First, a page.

He said states had allowed the third wave to build momentum by loosening restrictions without imposing a test strategy.

“Rapid nationwide testing, accelerated vaccination and consistent digital contact tracing are urgently needed to finally use methods smarter than closure,” argued Dahmen.

Christian Lindner, leader of the Free Liberal Democrats (FDP), said the measures were “too harsh” and “not innovative enough.”

“It shows an astonishing lack of strategy that the principle of ‘we will stay home’ remains the central response to the pandemic, even after more than a year,” Lindner told WDR5 broadcaster on Tuesday.

Lindner cited the city of Tübingen, among others, as an example of “very creative concepts.”

READ MORE: Why a German city is lifting its lockdown despite the third wave of coronavirus

As part of a model project for more opening steps in Corona times, free trials have been available at various stations in the university town for a good week.

With a negative result, you can, for example, go to the shops or to the hairdresser. In terms of organization, the model has worked so far, Tübingen Mayor Boris Palmer (Greens) said on Monday. However, it is still too early to assess the effect on the number of infections.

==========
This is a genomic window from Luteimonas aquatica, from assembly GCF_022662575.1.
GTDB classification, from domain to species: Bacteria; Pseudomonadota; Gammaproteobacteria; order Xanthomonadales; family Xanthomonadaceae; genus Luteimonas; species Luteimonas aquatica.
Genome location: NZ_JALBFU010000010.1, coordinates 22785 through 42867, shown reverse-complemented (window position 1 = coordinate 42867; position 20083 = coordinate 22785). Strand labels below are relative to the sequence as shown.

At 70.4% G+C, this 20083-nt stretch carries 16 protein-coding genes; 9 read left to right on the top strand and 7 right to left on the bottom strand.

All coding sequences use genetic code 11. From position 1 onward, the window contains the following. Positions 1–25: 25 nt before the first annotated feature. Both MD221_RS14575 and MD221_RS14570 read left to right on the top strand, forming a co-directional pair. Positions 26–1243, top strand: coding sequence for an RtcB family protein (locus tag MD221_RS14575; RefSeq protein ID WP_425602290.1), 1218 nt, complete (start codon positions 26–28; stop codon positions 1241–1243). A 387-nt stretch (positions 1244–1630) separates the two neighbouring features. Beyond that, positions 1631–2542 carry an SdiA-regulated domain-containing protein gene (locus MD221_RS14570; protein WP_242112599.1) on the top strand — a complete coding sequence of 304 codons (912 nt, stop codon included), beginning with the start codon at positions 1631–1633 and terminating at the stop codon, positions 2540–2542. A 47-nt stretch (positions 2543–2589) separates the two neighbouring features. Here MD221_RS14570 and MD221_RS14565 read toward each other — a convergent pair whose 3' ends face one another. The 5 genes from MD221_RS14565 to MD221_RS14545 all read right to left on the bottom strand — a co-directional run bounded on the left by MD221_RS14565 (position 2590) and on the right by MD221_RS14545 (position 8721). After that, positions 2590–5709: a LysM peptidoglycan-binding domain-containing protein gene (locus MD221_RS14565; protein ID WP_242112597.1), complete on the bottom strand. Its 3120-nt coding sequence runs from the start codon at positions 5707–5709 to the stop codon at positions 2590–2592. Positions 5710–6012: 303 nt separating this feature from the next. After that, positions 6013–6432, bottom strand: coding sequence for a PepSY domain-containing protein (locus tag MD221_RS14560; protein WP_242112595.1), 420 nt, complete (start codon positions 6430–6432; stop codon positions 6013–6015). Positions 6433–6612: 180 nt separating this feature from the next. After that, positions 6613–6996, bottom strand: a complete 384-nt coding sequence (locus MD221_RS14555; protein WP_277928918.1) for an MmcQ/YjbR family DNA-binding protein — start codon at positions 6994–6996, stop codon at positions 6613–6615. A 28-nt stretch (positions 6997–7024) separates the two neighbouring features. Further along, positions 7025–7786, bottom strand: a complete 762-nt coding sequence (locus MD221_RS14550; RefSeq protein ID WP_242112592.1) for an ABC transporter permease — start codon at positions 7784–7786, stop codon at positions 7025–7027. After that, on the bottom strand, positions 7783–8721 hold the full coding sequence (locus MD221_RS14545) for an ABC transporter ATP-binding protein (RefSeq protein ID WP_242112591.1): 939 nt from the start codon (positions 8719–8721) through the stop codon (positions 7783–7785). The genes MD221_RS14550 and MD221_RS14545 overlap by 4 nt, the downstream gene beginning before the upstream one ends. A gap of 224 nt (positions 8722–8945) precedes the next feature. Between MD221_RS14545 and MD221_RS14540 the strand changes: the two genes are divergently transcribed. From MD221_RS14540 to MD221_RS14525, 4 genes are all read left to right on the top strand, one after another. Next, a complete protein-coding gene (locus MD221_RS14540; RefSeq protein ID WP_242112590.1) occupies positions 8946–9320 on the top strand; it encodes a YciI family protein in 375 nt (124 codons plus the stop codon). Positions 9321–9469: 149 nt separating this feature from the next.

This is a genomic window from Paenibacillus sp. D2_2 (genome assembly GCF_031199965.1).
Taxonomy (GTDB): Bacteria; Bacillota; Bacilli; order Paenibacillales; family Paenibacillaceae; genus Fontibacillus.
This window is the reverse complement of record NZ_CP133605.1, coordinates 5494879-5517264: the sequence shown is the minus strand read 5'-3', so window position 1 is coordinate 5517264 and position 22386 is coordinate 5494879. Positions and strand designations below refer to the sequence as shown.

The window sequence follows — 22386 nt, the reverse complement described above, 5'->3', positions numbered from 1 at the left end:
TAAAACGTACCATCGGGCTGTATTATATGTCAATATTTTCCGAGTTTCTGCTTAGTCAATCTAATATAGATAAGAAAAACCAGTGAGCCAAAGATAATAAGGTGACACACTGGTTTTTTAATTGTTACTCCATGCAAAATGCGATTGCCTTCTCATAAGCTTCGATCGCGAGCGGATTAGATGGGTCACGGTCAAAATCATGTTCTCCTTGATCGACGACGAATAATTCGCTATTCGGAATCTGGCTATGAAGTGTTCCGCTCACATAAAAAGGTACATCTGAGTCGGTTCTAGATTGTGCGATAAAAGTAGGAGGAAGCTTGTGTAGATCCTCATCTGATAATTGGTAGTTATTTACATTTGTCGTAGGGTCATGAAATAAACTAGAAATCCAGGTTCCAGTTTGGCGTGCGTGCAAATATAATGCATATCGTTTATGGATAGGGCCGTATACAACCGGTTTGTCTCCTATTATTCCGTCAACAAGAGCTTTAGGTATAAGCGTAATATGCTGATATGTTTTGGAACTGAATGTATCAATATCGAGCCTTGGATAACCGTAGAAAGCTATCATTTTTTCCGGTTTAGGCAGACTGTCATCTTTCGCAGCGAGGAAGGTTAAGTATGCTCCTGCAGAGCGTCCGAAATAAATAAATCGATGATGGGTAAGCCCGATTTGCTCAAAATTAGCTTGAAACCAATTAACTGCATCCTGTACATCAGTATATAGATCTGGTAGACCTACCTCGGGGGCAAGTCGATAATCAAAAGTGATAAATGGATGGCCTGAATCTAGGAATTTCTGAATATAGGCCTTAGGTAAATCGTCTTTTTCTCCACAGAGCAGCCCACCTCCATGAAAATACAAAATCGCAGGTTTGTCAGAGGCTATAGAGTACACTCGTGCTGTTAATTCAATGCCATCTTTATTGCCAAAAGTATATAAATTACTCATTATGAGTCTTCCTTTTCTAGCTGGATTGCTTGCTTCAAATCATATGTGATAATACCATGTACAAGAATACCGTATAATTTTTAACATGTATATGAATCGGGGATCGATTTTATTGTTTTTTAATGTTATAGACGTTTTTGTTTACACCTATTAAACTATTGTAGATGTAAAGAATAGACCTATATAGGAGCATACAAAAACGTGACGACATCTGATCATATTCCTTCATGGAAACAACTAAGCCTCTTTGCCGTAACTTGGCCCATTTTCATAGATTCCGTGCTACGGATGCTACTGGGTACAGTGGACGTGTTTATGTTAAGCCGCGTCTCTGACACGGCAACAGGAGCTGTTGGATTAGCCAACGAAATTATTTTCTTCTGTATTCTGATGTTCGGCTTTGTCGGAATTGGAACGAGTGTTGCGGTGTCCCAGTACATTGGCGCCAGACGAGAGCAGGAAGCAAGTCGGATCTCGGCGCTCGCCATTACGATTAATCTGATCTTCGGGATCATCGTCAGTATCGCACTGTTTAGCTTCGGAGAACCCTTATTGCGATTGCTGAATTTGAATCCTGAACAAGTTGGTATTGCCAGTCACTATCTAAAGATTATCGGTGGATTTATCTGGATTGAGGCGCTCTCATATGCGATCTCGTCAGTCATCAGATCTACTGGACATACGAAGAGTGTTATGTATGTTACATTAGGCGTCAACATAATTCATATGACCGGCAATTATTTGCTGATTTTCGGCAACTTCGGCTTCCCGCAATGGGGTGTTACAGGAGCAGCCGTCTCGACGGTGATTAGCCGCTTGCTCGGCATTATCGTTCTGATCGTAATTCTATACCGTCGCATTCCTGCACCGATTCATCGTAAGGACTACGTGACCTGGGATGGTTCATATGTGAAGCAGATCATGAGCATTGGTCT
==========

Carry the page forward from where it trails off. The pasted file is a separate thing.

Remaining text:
‘Mockery’ of nursing home residents

The German Foundation for Patient Protection has demanded that more social contact opportunities be provided for people in nursing homes than the federal and state governments decided.

“The mere fact of keeping the perspective of extended visit opportunities is a mockery of those affected,” Eugen Brysch, director of the German Foundation for Patient Protection, told Deutsche Presse-Agentur on Tuesday.

At the closing summit, the federal and state governments decided that facilities would be allowed to expand their visitation options and offer group programs within residential areas. The prerequisite is that there is no coronavirus outbreak in the home and that residents have been vaccinated at least two weeks before.

Brysch welcomed the fact that 90 percent of nursing home residents are now vaccinated. “But for the residents, practically nothing has changed in many cases,” he said. “Unregulated visits at Easter are a fiction for most.”

Many continue to live with strict visitation and contact restrictions, he said. “For people in institutions, vaccines have not brought them freedom.”

‘A scandal’: what the media thought

News magazine Der Spiegel called the government’s repeated focus on adjusting the closures a “scandal”, claiming it had “completely wrong priorities” and should instead focus on improving its vaccination campaign and testing strategy.

“This three-week lockdown rhythm confirms the suspicion that the federal government and states are simply trying to catch up on a game they have already lost,” said the conservative Frankfurter Allgemeine Zeitung newspaper, referring to the continued extension of the Germany’s closure measures from the beginning of November 2020.

READ MORE: Almost two thirds of Germans ‘dissatisfied’ with government management of Covid-19